Most of the digestion of carbohydrates occurs in the duodenum — the first section of your small intestine — when the pancreas releases amylase to finish breaking down carbs so your small intestine can absorb the sugars.

The 3 Sections of the Small Intestine

The small intestine has three sections: the duodenum, the jejunum and the ileum, per the Cleveland Clinic.

The duodenum regulates digestion, and this is where where bile, liver, gallbladder and pancreatic enzymes enter the small intestine. Next is the jejunum, where food mixes with digestive juices and absorption occurs. The last section, the ileum, further absorbs nutrients and moves waste products towards the large intestine.

2. Lipases

Lipase is an enzyme that breaks down triglycerides into fatty acids and glycerol, according to a July 2021 StatPearls article.

Lipase breaks down the fat you eat down into smaller molecules that can pass through your small intestine and into your blood. Per the StatPearls article, there are different types of lipase, including:

  • Hepatic lipases:​ Enzymes produced by your liver
  • Hormone-sensitive lipases:​ Enzymes in certain fat cells
  • Lipoprotein lipase:​ Enzymes in the lining of your blood vessels
  • Pancreatic lipase:​ Enzymes produced in the pancreas and released into your small intestine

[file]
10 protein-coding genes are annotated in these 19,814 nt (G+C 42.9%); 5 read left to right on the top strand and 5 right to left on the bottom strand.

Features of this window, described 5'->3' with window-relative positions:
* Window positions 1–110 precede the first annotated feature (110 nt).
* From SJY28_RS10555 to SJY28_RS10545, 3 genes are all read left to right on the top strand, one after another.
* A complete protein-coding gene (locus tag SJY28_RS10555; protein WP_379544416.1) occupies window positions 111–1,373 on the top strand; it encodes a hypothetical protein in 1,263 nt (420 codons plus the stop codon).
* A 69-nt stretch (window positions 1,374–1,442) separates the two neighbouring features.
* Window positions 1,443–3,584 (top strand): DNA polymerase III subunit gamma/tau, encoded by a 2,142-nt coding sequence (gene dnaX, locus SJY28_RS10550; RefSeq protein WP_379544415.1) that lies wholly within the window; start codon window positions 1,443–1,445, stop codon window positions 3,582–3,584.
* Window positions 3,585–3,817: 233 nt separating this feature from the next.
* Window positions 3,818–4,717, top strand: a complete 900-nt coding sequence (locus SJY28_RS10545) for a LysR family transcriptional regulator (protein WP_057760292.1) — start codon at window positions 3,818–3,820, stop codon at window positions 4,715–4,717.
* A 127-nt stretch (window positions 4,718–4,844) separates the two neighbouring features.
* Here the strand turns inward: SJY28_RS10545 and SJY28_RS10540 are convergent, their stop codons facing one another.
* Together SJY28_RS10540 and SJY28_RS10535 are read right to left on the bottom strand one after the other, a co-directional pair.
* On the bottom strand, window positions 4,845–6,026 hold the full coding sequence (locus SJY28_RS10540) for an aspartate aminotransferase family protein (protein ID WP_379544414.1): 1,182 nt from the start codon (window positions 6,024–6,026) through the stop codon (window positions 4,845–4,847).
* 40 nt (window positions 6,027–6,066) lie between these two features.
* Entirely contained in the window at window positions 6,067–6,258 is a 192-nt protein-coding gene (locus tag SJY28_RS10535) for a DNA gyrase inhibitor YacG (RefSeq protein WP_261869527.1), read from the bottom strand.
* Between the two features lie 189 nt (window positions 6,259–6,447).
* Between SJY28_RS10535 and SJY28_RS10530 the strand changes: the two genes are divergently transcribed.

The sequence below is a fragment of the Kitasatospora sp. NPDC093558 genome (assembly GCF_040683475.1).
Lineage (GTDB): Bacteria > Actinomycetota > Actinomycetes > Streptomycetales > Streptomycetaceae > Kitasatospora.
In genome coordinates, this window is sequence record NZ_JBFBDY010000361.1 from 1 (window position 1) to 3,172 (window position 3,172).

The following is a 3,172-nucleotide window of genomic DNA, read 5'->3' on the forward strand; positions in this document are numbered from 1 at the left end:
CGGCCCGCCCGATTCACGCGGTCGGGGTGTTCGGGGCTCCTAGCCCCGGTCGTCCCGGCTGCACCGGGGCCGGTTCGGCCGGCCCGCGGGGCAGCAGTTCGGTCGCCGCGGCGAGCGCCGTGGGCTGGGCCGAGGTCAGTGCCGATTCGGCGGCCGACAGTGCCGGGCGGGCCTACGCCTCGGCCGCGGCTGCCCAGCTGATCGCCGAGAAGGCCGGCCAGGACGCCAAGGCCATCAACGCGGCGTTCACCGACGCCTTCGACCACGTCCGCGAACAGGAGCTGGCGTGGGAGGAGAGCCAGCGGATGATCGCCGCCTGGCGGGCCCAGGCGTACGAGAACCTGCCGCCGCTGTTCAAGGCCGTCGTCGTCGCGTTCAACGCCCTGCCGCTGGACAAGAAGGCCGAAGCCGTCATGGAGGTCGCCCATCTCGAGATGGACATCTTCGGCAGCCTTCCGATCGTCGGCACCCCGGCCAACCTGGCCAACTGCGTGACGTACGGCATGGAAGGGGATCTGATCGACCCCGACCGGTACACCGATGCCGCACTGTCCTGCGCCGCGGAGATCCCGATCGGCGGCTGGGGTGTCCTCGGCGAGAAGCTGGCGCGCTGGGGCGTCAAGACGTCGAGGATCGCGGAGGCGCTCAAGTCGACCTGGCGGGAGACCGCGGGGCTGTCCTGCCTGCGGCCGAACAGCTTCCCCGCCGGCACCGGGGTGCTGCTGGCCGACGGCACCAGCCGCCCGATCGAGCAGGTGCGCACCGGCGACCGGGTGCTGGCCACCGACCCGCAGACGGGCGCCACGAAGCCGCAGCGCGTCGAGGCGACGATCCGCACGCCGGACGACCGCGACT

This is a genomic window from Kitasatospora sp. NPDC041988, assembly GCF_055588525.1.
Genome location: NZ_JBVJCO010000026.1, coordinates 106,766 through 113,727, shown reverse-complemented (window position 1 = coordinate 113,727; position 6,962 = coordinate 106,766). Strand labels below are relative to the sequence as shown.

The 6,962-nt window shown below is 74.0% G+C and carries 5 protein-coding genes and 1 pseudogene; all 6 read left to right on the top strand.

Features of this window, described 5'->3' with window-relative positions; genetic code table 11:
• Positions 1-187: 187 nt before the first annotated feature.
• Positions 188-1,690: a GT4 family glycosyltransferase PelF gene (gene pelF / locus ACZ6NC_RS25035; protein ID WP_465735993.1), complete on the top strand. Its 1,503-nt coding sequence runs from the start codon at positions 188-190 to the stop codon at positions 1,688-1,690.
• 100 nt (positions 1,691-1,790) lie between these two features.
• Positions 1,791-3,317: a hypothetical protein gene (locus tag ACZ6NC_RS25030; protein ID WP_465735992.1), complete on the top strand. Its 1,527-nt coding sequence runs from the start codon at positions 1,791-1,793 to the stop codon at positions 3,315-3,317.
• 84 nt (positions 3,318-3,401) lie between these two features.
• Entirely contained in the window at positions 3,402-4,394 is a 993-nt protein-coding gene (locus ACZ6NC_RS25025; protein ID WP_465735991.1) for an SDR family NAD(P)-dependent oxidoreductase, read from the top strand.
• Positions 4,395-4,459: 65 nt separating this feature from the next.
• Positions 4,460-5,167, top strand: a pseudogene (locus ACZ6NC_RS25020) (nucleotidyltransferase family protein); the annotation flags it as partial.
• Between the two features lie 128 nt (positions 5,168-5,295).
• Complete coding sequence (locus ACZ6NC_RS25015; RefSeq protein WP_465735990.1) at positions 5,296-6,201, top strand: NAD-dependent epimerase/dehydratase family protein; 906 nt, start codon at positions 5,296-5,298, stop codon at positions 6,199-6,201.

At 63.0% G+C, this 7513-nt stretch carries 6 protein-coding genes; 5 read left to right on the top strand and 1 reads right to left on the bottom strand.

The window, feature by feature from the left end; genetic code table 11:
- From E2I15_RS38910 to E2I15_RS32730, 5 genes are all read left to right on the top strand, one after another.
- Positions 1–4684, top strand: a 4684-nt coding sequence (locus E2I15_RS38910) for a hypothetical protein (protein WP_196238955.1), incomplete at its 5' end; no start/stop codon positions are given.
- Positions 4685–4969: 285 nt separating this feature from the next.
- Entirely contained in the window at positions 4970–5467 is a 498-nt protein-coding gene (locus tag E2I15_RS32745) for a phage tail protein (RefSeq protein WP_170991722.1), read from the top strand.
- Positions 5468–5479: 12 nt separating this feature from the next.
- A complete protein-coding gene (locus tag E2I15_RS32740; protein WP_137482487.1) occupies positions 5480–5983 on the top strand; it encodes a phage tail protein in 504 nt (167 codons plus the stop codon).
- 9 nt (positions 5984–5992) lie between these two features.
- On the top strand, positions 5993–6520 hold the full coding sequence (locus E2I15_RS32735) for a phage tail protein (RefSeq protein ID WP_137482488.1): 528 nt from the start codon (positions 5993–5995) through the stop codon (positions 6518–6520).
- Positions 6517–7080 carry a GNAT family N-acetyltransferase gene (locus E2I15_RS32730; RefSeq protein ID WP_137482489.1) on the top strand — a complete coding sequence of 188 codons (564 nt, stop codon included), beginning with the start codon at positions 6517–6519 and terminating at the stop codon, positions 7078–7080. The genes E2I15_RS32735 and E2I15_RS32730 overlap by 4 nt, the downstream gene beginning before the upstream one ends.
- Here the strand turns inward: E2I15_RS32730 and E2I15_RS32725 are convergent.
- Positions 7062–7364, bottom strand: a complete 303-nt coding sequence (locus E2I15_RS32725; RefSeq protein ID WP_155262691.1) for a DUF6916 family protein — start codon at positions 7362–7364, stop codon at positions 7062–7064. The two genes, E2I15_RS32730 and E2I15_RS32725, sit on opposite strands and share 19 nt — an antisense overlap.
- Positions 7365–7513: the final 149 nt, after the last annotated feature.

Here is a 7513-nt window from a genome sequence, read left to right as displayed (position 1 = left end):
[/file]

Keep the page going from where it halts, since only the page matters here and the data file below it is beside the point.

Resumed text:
When it comes to what enzymes the duodenum produces for digestion, though, pancreatic lipase is the most common.

3. Proteases

The enzymes that digest proteins in the small intestine are called proteases, according to July 2019 research in ​Comprehensive Biotechnology​.

Your pancreas releases protease and then your duodenum secretes the enzyme, which breaks down protein into small peptides and amino acids that are then absorbed by your small intestine.

4. Lactase

Lactase is another duodenum enzyme. It breaks down lactose, the sugar found in milk and other dairy products, according to Johns Hopkins Medicine.

Without it, it's hard for your body to process dairy, which can lead to symptoms like gas, bloating and cramping — a condition called lactose intolerance.

5. Sucrase

The sucrase enzyme is released into your small intestine to break down sucrose, a type of sugar found naturally in certain fruits, vegetables and honey, according to Johns Hopkins Medicine.

Without it, you can have digestive problems. For instance, some people have a disorder called congenital sucrase-isomaltase deficiency, which is when you don't have enough of the duodenal enzyme to break down sucrose.




Is this an emergency? If you are experiencing serious medical symptoms, please see the National Library of Medicine’s list of signs you need emergency medical attention or call 911.